This four-part webinar series is designed to help parents understand lupus and how to care for a child or teen with the disease. Parents and children will learn how to work together to manage symptoms, maintain a healthy lifestyle, and successfully transition to adulthood.Register for Part 3
Lupus can affect both adults and children. Childhood lupus represents approximately 20% of lupus patients, affecting about ten out of one million children per year. Caring for a child or teen with lupus requires knowledge, patience, and acceptance that certain lifestyle changes will need to be made.
Part 3 - Preparing for Life as a Young Adult
This webinar will focus on successfully transitioning from pediatric to adult health care and preparing for the changes ahead, including college, career, dating, family planning, or whatever the future holds. The suggested audience is adolescents with lupus aged 16 and older and parents or guardians of adolescents with lupus.
The webinar will feature an overview from Joyce Chang, MD, MSCE, a Rheumatologist in the Division of Rheumatology and the Lupus Integrated Nephritis Clinic at Children's Hospital of Philadelphia followed by a panel discussion with Dr. Chang, a mental health expert, a parent, and young adults with lupus.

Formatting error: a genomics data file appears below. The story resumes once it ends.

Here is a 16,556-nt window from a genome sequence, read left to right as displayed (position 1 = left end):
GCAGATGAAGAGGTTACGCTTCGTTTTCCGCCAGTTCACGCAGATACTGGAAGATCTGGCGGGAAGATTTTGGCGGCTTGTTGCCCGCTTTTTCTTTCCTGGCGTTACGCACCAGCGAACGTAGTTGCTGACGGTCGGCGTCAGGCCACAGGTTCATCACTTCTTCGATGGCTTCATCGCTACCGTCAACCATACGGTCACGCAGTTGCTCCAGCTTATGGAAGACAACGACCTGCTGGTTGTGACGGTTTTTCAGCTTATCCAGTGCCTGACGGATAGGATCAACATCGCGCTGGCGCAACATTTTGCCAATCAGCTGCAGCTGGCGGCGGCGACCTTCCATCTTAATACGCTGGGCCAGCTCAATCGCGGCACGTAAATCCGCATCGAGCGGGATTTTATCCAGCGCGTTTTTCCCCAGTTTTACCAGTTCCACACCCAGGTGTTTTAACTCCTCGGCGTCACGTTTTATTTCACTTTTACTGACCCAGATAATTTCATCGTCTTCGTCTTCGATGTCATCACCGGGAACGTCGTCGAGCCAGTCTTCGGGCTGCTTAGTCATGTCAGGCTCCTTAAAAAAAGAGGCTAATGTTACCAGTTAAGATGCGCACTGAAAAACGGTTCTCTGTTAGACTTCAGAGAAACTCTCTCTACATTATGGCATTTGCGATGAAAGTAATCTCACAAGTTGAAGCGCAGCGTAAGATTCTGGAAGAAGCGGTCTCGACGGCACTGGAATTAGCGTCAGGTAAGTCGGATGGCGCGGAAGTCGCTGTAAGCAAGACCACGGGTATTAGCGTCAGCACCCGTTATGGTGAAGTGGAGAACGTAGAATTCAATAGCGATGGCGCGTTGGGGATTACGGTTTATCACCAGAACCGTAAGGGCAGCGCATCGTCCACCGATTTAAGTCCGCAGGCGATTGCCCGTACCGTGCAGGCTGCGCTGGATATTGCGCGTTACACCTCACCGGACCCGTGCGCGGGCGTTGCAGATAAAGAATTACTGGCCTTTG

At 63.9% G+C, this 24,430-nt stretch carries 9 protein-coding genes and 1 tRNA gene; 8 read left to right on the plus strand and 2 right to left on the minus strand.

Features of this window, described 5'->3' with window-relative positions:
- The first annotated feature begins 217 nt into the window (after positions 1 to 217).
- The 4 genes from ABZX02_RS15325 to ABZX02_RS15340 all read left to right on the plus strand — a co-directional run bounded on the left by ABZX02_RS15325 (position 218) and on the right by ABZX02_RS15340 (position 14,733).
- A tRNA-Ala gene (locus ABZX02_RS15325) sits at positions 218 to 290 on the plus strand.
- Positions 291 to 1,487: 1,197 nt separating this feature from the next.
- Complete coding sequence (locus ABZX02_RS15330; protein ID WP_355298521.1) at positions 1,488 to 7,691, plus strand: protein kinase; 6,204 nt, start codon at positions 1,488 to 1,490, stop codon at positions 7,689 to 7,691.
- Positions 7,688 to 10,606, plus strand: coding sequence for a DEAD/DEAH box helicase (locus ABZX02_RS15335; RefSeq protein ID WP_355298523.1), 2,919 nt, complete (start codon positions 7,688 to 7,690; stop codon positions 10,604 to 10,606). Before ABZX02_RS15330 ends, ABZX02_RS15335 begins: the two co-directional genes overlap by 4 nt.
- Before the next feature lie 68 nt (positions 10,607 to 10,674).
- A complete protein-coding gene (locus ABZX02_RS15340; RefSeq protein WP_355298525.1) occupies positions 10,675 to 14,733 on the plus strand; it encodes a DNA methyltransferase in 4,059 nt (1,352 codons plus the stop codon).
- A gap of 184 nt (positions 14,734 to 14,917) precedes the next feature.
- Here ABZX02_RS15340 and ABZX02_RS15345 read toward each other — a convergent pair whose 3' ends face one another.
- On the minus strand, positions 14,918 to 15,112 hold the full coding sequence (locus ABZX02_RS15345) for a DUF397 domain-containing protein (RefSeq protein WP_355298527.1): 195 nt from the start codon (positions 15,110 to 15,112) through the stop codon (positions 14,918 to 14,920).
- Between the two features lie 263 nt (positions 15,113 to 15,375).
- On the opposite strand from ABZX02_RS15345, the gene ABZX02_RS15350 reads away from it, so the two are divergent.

Date: February 10, 2021
Time: 6:30 p.m. (Central)
Joyce Chang, MD, MSCE
Dr. Chang is an attending rheumatologist in the Division of Rheumatology and the Lupus integrated Nephritis Clinic at the Children’s Hospital of Philadelphia (CHOP), as well as an Assistant Professor of Pediatrics at the University of Pennsylvania Perelman School of Medicine. Her clinical interest is in helping youth with lupus and other connective tissue diseases take charge of their disease and successfully navigate the health care system into adulthood. She directs the research efforts within the CHOP Lupus Program and has funding from the National Institutes of Health and the Lupus Research Alliance to develop strategies to prevent long-term problems from childhood-onset lupus, such as heart disease.
One of Dr. Chang’s main focuses is improving the health care transition from pediatric to adult care for youth with rheumatic diseases. She is the transition champion for quality improvement efforts within CHOP and has worked on developing tools to measure how well the care team is doing with processes to help youth prepare for adulthood. She also co-leads the Transition Learning Collaborative (TLC), which is a multi-site effort supported by the Childhood Arthritis and Rheumatology Research Alliance. The TLC aims to understand how to implement health care transition processes within pediatric rheumatology centers across the US.